“The Christchurch earthquakes were a wake-up call to the engineering fraternity. Looking at cost effectiveness of preserving or knocking down. And although initially it has been thought that saving heritage buildings is hugely expensive, the business case to strengthen rather than build new indicates often it is cheaper to fortify. And look at what you are providing – a historical landmark, which a new building would take years to achieve … If ever.” 

The council deserves credit for not only abiding by the referendum but under the auspices of Hastings District Council’s community facilities and programmes group manager, Alison Banks, making the decision to employ a project manager. Herman came to Hawke’s Bay to undertake the task one month after Alison’s appointment to Council.

The budget estimate, well known, lies between $10 and $11.4 million which allows for the development of conceptual design, strengthening and refurbishing. The finance comes from various sources, government providing $4 million, some through rates, some through borrowing. Every aspect of the reconstruction is reviewed in order to conserve as much as possible, and re-use elsewhere other valuable structural materials that have no further service to the building. 

Herman comments that with such attention to detail it is highly likely that the average visitor will wonder what the difference is between the old and the refurbished.

Two new bars are being added on the first and second levels of the Cushing Foyer, so three in all. A new roof – the old one revealed the internal guttering could allow water seepage that could potentially damage the beautiful auditorium ceiling so there are now external gutters. The same colours are being used, but everything will be totally refreshed. New carpets, new toilets (which he raves about as being ‘state of the art’). The areas for gatherings offer more functionality. 

An accessibility ramp has been added at the front entrance, so those less mobile have the same pleasure of entering the superb foyer of the Opera House as any other more mobile person. “Originally it was at one side,” Herman explains, “but it is a magnificent heritage feature and now everyone will have that joy when they make their entry.”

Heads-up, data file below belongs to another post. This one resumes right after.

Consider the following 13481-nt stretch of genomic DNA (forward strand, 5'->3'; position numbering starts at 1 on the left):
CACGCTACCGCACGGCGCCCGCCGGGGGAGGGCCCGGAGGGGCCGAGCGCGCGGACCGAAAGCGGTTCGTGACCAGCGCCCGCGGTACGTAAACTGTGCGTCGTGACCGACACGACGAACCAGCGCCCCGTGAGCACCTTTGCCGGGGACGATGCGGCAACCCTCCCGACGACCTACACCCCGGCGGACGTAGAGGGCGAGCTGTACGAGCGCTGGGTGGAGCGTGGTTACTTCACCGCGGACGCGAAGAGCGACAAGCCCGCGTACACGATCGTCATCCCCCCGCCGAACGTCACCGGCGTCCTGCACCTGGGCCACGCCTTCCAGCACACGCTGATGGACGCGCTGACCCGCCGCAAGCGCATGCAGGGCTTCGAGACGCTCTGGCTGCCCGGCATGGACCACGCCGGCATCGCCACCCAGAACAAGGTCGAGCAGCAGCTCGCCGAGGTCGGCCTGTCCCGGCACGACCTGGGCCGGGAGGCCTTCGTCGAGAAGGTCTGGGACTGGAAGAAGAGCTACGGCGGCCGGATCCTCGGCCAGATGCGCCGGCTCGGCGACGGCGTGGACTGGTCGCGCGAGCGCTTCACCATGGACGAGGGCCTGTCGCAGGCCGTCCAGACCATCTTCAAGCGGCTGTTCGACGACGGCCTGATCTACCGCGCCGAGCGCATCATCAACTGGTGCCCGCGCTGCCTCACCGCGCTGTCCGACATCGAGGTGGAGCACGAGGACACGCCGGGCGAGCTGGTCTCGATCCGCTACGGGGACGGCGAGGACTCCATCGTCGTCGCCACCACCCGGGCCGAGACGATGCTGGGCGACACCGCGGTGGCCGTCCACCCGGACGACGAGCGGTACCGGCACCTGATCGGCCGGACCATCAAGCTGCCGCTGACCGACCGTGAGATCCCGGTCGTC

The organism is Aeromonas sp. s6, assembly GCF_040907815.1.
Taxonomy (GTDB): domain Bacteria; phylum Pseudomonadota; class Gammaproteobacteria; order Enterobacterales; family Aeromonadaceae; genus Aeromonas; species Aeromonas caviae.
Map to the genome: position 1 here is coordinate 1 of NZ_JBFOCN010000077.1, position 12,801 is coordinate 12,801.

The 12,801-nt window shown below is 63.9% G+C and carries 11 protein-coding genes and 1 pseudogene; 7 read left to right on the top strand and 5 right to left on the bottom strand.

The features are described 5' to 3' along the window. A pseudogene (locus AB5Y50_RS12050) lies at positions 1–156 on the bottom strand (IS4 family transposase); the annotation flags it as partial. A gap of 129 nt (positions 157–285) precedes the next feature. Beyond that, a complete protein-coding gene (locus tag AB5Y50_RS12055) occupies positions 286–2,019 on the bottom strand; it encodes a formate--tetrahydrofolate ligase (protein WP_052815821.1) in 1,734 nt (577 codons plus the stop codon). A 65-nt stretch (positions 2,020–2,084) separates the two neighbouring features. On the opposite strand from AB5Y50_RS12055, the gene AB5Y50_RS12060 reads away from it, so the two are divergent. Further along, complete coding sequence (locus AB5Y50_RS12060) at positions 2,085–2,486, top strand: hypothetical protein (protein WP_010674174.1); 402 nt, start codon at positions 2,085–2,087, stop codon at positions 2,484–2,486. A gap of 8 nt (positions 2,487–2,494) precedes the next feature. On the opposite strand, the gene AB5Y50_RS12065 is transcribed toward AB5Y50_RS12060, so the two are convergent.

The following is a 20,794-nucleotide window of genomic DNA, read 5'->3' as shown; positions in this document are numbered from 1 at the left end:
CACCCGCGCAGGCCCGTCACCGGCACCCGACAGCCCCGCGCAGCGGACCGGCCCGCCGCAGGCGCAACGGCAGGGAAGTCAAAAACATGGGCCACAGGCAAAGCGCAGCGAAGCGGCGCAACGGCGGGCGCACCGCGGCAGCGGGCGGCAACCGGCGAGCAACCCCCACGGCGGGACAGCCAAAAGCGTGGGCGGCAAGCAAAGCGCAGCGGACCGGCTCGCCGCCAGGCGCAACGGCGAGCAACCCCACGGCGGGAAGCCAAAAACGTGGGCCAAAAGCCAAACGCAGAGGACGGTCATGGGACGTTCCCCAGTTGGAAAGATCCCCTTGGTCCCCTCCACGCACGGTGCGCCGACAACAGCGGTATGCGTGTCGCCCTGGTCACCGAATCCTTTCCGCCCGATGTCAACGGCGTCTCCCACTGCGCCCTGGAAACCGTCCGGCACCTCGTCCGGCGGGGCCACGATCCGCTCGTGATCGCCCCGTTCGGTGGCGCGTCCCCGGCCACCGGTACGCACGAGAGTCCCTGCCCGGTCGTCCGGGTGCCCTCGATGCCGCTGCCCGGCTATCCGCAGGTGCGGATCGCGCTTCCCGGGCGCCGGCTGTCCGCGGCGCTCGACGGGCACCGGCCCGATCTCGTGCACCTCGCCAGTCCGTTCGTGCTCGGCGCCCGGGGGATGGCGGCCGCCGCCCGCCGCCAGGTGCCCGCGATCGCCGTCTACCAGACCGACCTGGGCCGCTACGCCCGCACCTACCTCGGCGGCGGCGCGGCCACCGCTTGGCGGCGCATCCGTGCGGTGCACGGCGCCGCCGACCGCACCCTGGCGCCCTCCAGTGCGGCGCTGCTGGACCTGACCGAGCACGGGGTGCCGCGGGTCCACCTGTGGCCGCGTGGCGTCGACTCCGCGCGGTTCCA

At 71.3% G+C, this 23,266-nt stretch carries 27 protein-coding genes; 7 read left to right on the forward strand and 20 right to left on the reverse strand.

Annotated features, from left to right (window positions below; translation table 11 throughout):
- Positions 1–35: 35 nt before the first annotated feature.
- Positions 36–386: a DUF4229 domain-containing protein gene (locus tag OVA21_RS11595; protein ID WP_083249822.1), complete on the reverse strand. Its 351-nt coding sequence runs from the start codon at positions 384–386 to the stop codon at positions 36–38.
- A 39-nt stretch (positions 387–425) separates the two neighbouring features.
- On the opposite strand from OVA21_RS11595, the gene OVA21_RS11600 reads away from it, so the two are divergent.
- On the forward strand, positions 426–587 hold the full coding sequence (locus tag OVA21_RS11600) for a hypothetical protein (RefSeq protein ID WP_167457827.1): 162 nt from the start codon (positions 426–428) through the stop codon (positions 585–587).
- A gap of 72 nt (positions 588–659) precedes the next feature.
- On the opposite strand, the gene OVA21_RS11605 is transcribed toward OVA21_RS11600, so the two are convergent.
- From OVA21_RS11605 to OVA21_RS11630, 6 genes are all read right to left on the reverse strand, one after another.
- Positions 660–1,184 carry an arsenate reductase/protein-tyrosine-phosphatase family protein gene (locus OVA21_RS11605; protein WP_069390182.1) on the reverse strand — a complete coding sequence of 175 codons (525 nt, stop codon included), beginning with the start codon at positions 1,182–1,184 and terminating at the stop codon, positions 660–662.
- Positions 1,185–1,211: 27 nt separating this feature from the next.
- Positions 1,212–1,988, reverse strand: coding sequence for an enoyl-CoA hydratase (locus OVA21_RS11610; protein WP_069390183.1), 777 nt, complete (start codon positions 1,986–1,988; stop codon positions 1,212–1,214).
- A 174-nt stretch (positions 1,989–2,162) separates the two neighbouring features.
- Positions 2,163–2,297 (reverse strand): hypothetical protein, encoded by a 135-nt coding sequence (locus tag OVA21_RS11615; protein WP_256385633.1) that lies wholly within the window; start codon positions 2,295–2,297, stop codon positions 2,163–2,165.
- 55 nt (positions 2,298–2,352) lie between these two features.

There have been discoveries along the way – both good and not so. The underground foundations revealed that the walls once assumed to be steel-strengthened, actually weren’t. “The Opera House was built really well,” Herman explains, “but there were some areas that lacked connections between the northern and southern walls. Also the unreinforced masonry walls presented a problem. These are being strengthened by putting up sheer walls against the unreinforced brick walls and adding steel reinforcement. When the Opera House was built, steel and concrete were used so basically the same materials are being used. 

“The foundations needed steel reinforcement. But digging into them we found some old road signs for upcoming events – huge ones on boards – and the original generator. It was made in 1912 in England and shipped out.It is one of the few of its kind left in the world, so it will now be under glass on show in the public foyer so guests can enjoy this part of the Opera House heritage.”

Alison Banks, Hastings District Council’s community facilities and programmes
group manager

Paint scrapes have been stripped from the walls to get the exact match of the original colour. “The shades are precious to the original concept and we are keeping them that way. We did however make the decision to change the toilets and some interiors have been changed slightly. And some of the strengthening work that was done in 2007, like the dropped bulkhead in the foyer, have been taken away and redesigned according to the original designs.”

The Plaza, which had been bestowed with a retractable roof will now be permanent “and weather tight,” comments Herman. “The glass facade and artwork have been replicated and internally steel rods with supporting structures ensure they stay in place no matter the shaking. Also the acoustics and the air conditioning have definitely been improved. The Opera House reception rooms are very popular for public receptions and it is important to guarantee they are up to standards needed to keep guests comfortable.”

The refurbishment and strengthening Herman oversees has been designed by structural engineers with a team of mechanical engineers, planners, architects, and quantity surveyors. GEMCO is strongly involved with the design and others who are responsible for the acoustics and electrics and the trillion other things that are largely unseen but necessary for modernisation.

“In fact the Opera House is reputed to have some of the best acoustics in the southern hemisphere,” Herman remarks, “and before we started the properties were measured on how the building performed to make sure the outcome was perfect. The true test was when someone was up in ‘the gods’ and when he spoke I could actually hear what he said … and I was on the ground floor. 

“Alison Dangerfield from Heritage New Zealand, who looks after Hawke’s Bay, is advising us to ensure the aspects changed are not too intrusive and adhere to their heritage. And other advisors and experts are being called upon when necessary. But basically what most people may conjecture about is where the $11.4 million has gone. About 70% is unseen.”

With the Plaza due to open at the end of this year and the Opera House itself by the end of 2019, there can be no doubt this area of the CBD will be receiving a fresh and welcome growth boost.